The focus of our conference was to identify cultural skills, knowledge, values and beliefs that are critical in these modern times for children and youth to grow up as strong and healthy Ju/’hoansi, proud of who they are. These remarkable people, all of them, but especially now, these 12 elders present, have amazed me as they often do. Such wisdom, problem solving, and critical thinking would be so valuable in any education system in the “developed” world. The whole event was broadcast live for the community, and I know people will be talking about important things by the fire for many days to come.
Bruce Parcher – Programme Manager TUCSIN Tsumkwe Lodge
News from the TUCSIN Tsumkwe Lodge
Beautiful Baobab Trees – some Places are soon ready for Overnight Stays
Activities & Projects
The new buildings and renovations at TUCSIN Tsumkwe Lodge are completed; – some equipment and appliances still need to be delivered and installed in the new kitchen. The bar, now moved to the main lapa area, creates a welcoming communal area.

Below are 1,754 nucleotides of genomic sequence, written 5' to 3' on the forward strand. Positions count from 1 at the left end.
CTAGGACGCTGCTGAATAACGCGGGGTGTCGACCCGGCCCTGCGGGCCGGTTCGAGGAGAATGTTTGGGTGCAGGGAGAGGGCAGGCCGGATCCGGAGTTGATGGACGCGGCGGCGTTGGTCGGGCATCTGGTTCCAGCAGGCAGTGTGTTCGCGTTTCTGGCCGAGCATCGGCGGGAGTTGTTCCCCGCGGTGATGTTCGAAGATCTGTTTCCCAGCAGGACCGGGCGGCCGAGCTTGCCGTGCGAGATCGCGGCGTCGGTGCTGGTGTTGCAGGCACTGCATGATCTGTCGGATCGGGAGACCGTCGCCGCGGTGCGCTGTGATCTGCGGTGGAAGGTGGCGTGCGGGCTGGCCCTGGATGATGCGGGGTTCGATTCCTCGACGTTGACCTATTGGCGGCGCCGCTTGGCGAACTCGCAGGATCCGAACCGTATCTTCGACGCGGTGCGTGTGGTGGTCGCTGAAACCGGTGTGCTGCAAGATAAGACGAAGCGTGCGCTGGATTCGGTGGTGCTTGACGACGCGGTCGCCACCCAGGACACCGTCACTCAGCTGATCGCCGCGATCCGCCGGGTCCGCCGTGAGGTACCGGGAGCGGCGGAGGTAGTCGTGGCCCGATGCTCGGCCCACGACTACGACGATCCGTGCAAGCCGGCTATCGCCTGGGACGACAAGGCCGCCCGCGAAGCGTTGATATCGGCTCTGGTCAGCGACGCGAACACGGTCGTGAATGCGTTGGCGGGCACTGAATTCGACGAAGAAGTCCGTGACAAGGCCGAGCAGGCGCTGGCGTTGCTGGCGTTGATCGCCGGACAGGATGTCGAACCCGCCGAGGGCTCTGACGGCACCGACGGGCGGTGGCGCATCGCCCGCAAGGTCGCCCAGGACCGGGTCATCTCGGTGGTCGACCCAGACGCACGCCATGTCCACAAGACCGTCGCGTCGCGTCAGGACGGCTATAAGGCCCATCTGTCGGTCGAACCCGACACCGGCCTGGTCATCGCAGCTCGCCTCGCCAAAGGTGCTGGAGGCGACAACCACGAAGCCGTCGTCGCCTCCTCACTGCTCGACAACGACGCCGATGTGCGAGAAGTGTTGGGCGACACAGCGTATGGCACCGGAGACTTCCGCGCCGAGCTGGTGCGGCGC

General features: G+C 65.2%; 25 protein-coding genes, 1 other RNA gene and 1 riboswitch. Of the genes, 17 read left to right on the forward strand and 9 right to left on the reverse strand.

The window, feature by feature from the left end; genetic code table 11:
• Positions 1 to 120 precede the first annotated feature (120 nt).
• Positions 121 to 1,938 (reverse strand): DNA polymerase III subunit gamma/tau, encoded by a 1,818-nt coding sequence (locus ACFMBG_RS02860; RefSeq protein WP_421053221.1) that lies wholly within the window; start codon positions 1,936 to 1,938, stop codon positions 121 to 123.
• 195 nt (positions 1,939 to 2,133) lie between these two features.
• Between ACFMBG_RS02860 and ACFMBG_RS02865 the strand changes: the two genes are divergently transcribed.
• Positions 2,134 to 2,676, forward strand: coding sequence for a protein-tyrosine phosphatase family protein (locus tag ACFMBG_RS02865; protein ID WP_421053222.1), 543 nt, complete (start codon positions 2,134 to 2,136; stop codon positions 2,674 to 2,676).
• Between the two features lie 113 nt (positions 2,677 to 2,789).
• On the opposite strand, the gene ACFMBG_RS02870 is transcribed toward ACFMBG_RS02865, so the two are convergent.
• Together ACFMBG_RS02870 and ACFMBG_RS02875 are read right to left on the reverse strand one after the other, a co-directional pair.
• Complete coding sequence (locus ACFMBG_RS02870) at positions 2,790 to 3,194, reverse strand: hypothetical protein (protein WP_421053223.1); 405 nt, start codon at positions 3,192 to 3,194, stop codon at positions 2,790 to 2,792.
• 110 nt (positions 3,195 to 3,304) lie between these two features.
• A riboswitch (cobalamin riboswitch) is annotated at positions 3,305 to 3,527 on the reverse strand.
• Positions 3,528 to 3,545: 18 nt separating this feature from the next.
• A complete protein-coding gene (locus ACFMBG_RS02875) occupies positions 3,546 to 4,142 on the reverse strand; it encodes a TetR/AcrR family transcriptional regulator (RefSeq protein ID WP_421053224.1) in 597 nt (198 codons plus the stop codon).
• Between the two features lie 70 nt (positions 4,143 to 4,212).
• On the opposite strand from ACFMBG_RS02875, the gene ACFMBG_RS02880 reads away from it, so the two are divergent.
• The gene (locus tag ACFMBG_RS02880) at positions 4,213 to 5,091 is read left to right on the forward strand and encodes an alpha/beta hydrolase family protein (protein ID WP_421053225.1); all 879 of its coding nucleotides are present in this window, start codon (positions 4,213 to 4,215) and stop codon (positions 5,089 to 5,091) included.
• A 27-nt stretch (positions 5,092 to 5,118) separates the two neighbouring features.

A new fire pit was completed in June with funds from the Culture Class Project. This is located in the circle of bungalows. It will serve as a focal point for cultural performances, a meeting place for guests in the evening and will be used for the storytelling program in the Culture Class.
Here are several achievements towards attaining our strategic goals to establish the TUCSIN Tsumkwe Training & Hospitality Centre right in the heart of Tsumkwe and its inhabitants and visiting tourists:
7 employees of TUCSIN Tsumkwe Lodge were assessed by the Namibian Training Authority in several areas of hospitality. All seven staff members passed successfully and achieved certification at level 2 and 3.
One of our guides, Tsamgao (Smallboy) Cigae, was accepted for training and is scheduled to sit for the National Professional Hunters examination.